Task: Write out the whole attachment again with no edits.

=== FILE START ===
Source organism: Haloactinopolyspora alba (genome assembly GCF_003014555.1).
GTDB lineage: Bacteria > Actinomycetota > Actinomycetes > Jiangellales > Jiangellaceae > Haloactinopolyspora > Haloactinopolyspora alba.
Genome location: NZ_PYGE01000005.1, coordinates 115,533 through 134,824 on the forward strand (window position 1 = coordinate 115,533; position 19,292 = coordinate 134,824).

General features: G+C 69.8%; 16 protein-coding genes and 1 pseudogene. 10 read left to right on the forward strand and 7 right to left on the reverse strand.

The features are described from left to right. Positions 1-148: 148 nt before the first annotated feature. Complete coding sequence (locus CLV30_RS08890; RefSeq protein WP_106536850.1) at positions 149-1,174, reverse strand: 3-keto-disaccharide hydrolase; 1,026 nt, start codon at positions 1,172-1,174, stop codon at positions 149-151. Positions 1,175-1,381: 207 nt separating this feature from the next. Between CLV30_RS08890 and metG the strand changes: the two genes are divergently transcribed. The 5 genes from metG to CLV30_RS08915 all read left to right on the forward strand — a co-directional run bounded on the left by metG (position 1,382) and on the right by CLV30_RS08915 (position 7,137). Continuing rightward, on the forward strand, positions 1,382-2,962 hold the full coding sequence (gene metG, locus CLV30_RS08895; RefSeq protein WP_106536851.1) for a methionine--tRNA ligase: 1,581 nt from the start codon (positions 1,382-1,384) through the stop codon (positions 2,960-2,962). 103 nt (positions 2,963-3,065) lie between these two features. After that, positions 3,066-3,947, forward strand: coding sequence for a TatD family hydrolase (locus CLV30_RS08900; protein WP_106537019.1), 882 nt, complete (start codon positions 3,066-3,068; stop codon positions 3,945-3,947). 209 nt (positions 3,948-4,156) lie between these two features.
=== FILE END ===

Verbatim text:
Source organism: Haloactinopolyspora alba (genome assembly GCF_003014555.1).
GTDB lineage: Bacteria > Actinomycetota > Actinomycetes > Jiangellales > Jiangellaceae > Haloactinopolyspora > Haloactinopolyspora alba.
Genome location: NZ_PYGE01000005.1, coordinates 115,533 through 134,824 on the forward strand (window position 1 = coordinate 115,533; position 19,292 = coordinate 134,824).

General features: G+C 69.8%; 16 protein-coding genes and 1 pseudogene. 10 read left to right on the forward strand and 7 right to left on the reverse strand.

The features are described from left to right. Positions 1-148: 148 nt before the first annotated feature. Complete coding sequence (locus CLV30_RS08890; RefSeq protein WP_106536850.1) at positions 149-1,174, reverse strand: 3-keto-disaccharide hydrolase; 1,026 nt, start codon at positions 1,172-1,174, stop codon at positions 149-151. Positions 1,175-1,381: 207 nt separating this feature from the next. Between CLV30_RS08890 and metG the strand changes: the two genes are divergently transcribed. The 5 genes from metG to CLV30_RS08915 all read left to right on the forward strand — a co-directional run bounded on the left by metG (position 1,382) and on the right by CLV30_RS08915 (position 7,137). Continuing rightward, on the forward strand, positions 1,382-2,962 hold the full coding sequence (gene metG, locus CLV30_RS08895; RefSeq protein WP_106536851.1) for a methionine--tRNA ligase: 1,581 nt from the start codon (positions 1,382-1,384) through the stop codon (positions 2,960-2,962). 103 nt (positions 2,963-3,065) lie between these two features. After that, positions 3,066-3,947, forward strand: coding sequence for a TatD family hydrolase (locus CLV30_RS08900; protein WP_106537019.1), 882 nt, complete (start codon positions 3,066-3,068; stop codon positions 3,945-3,947). 209 nt (positions 3,948-4,156) lie between these two features.